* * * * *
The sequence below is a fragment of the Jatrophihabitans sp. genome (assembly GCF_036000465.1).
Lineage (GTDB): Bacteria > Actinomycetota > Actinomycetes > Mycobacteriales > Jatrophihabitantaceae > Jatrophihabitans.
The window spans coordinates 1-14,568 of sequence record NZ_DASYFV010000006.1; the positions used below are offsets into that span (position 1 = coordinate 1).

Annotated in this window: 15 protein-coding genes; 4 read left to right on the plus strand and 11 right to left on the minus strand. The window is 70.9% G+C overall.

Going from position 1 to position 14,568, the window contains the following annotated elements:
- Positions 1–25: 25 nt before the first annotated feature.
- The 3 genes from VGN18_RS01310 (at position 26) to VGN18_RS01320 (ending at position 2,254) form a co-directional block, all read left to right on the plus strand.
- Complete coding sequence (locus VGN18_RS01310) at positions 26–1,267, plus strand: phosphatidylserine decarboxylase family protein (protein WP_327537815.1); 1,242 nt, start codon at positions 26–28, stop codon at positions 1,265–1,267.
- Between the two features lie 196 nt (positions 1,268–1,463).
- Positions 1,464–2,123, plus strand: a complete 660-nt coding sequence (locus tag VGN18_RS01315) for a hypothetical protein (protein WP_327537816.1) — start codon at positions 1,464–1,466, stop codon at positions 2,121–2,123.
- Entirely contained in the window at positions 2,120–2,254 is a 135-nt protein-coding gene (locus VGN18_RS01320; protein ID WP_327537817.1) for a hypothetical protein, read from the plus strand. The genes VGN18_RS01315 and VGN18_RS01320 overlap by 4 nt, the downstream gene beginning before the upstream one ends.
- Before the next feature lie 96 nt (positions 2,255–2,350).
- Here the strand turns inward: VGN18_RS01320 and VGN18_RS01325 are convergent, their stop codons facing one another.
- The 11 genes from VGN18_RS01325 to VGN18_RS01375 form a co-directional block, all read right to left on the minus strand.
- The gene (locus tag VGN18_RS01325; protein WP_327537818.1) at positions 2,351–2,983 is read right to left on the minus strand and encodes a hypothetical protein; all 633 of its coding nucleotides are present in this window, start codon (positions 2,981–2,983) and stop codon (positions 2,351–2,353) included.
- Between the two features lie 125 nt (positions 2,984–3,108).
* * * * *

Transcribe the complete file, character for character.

The sequence below is a fragment of the Jatrophihabitans sp. genome (assembly GCF_036000465.1).
Lineage (GTDB): Bacteria > Actinomycetota > Actinomycetes > Mycobacteriales > Jatrophihabitantaceae > Jatrophihabitans.
The window spans coordinates 1-14,568 of sequence record NZ_DASYFV010000006.1; the positions used below are offsets into that span (position 1 = coordinate 1).

Annotated in this window: 15 protein-coding genes; 4 read left to right on the plus strand and 11 right to left on the minus strand. The window is 70.9% G+C overall.

Going from position 1 to position 14,568, the window contains the following annotated elements:
- Positions 1–25: 25 nt before the first annotated feature.
- The 3 genes from VGN18_RS01310 (at position 26) to VGN18_RS01320 (ending at position 2,254) form a co-directional block, all read left to right on the plus strand.
- Complete coding sequence (locus VGN18_RS01310) at positions 26–1,267, plus strand: phosphatidylserine decarboxylase family protein (protein WP_327537815.1); 1,242 nt, start codon at positions 26–28, stop codon at positions 1,265–1,267.
- Between the two features lie 196 nt (positions 1,268–1,463).
- Positions 1,464–2,123, plus strand: a complete 660-nt coding sequence (locus tag VGN18_RS01315) for a hypothetical protein (protein WP_327537816.1) — start codon at positions 1,464–1,466, stop codon at positions 2,121–2,123.
- Entirely contained in the window at positions 2,120–2,254 is a 135-nt protein-coding gene (locus VGN18_RS01320; protein ID WP_327537817.1) for a hypothetical protein, read from the plus strand. The genes VGN18_RS01315 and VGN18_RS01320 overlap by 4 nt, the downstream gene beginning before the upstream one ends.
- Before the next feature lie 96 nt (positions 2,255–2,350).
- Here the strand turns inward: VGN18_RS01320 and VGN18_RS01325 are convergent, their stop codons facing one another.
- The 11 genes from VGN18_RS01325 to VGN18_RS01375 form a co-directional block, all read right to left on the minus strand.
- The gene (locus tag VGN18_RS01325; protein WP_327537818.1) at positions 2,351–2,983 is read right to left on the minus strand and encodes a hypothetical protein; all 633 of its coding nucleotides are present in this window, start codon (positions 2,981–2,983) and stop codon (positions 2,351–2,353) included.
- Between the two features lie 125 nt (positions 2,984–3,108).